Another day, another person slinging mud at a dating app.
Tinder, giving boring singletons something to wang on about in All Bar One since 2012, has come in for a slating from historian Lucy Worsley, who claims it is removing the romance from our lives.
Citing romantic novels of the past, which as a historian is her right, I guess, she claims true romance lies in the overcoming of obstacles. The “slow exquisite torture” of love and romance in Jane Austen’s novels has been wiped out by Grindr and Tinder, according to Worsley, who has a new series on BBC Four to flog – and yes it’s about romance through the ages.
The torture of romance in Jane Austen’s books may well be slow, but exquisite it was not – I spent one of the most miserable terms of my life picking apart Emma in A-level English literature, praying a character would do something, anything, other than laugh behind their hand or talk like they were reading out a recipe for roasted ptarmigan to a toddler.
It is very easy to blame the progress of technology for all our social ills – TV has been getting in the neck for decades, after all – but the reality is rather different. We may be losing outdated, traditional courting methods, but we are gaining new ones, and it’s bringing people together like never before. 26 million matches a day on Tinder, apparently. Lizzie Bennet wishes, eh?
The funniest part of Lucy Worsley’s dismissal of Tinder and Grindr is her assertion they make it “too easy” to meet people. She has clearly never spent a night on Grindr battling her way through a slew of guys sending unsolicited dick pics or parroting “hey mr x” at anyone who happens to be online.
Easy? She should try wasting hours and hours and hours cultivating a textual romance with the hottie from 0.7km away who, upon turning up to your date, appears to be his own older, uglier, less articulate brother.
No obstacles to overcome? Try spending an entire summer trying to decipher whether NoFunJustLove only being online after 11pm on weeknights means he’s actually married.
We have less time than the moneyed bores of Jane Austen novels who sail in and out of drawing rooms twisting their handkerchieves in their hands, true, so we have to think fast and know what we want. Dating apps let us do that. When looking for the one, isn’t it best to discount those who most certainly are not the one, rather than waste their time, and ours, feigning love and giving false hope? A swipe-left isn’t cruel, it’s a kindness – you’re sending them on their way to something better, someone else.
While these apps might expose us to idiots more easily than we would have before, here’s a hot take: thundering dickheads, sex pests and monosyllabic douches have been around since time immemorial. They didn’t invent them in Grindr HQ.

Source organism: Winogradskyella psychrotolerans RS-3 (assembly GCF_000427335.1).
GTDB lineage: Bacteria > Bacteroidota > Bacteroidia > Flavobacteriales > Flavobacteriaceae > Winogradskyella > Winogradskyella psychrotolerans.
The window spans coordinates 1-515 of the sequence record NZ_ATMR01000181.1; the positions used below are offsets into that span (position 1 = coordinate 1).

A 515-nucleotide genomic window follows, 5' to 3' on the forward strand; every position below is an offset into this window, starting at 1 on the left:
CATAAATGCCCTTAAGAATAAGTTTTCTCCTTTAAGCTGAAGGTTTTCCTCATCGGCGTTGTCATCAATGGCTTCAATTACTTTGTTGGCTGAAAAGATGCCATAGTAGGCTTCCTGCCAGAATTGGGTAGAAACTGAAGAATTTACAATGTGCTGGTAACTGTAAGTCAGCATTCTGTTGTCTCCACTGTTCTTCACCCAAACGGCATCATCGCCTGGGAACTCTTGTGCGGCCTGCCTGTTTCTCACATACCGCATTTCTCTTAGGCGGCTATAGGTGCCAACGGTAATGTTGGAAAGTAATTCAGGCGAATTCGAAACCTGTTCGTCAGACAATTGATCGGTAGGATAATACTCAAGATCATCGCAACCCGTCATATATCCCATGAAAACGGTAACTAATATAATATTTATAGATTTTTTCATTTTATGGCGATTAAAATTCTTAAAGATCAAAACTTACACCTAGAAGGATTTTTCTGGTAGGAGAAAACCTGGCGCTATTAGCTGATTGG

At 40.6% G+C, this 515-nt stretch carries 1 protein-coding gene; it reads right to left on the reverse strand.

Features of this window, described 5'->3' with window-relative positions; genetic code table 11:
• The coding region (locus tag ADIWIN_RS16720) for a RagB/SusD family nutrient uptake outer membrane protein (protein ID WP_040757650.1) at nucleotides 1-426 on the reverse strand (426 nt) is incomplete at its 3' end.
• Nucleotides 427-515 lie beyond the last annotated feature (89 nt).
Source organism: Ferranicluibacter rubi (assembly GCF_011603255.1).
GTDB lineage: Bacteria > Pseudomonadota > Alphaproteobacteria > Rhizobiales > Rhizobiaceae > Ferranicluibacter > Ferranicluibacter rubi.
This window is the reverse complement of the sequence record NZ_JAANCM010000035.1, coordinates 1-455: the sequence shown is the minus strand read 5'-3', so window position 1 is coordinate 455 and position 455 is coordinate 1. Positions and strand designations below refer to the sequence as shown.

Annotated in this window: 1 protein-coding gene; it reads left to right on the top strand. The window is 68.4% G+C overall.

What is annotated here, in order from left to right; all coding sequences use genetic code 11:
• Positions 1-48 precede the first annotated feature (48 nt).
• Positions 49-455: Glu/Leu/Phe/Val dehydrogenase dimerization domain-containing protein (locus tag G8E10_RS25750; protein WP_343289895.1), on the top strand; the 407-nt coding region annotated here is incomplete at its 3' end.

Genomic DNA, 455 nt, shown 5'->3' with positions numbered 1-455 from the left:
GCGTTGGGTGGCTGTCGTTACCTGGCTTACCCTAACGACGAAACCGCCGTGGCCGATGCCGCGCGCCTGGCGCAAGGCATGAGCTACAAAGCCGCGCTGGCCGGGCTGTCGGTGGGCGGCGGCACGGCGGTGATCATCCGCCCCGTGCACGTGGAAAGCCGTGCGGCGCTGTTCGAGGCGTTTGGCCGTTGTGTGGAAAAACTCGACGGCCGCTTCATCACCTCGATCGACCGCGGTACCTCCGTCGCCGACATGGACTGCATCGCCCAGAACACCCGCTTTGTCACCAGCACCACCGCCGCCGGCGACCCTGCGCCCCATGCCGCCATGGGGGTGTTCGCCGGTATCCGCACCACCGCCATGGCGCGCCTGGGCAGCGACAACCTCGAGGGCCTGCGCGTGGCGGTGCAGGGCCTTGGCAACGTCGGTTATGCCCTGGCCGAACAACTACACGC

It’s not just Jane Austen fangirls who blame dating apps for killing romance; you get it from embittered singletons and, bafflingly, from couples who got together with more conventional means.
“Why can’t people meet the old-fashioned way?” they screech. What is the old-fashioned way? A tragic affair with your boss that leads into cohabitation? Strangers staggering out of a bar together and into 18 months of arguments, over-lit selfies and pregnancy scares? Being introduced by friends who want to get you paired up so you don’t embarrass them by drinking too much at their dinner parties?
Traditional means of hooking up are dying out because they are even less of a guarantee things are going to work out. If you’re going to fail, it needs to be fast. Life is short and, my oh my, look at the time.
We need to call time on blaming tec for our inadequacies and evolve. Grindr can be a threatening, lonely place, yes, but there are so many positives, allowing us to reach out in ways unthinkable even 10 years ago. A relationship forged on a hookup app has no less legitimacy than eyes meeting across a crowded room.
And, singletons, if you really think the immediacy of a dating app is standing between you and true love, here’s a three-point guide to turning that round:
Get a decent haircut, for crying out loud.
Up your chat game – “hi hows u?” isn’t cutting it anymore. You can do this. Talk like a normal person, show an interest, be kind.
Have a real hard think about whether it’s the app that’s keeping you single, or whether you’re a crybaby with a fuck-awful personality and an inferiority complex. Just a thought.
The online world killing romance? Tell that to the hearts that flutter whenever they get a match from their dream guy. Preach it to the couple who turned a Grindr hookup into a marriage. And last of all, come say it to me – I met my boyfriend on Twitter and I’ve all the hearts and flowers I need for the moment, thank you.
And I didn’t even need to spend an entire novel dreaming of him emerging from a lake in soaking breeches to get them, either.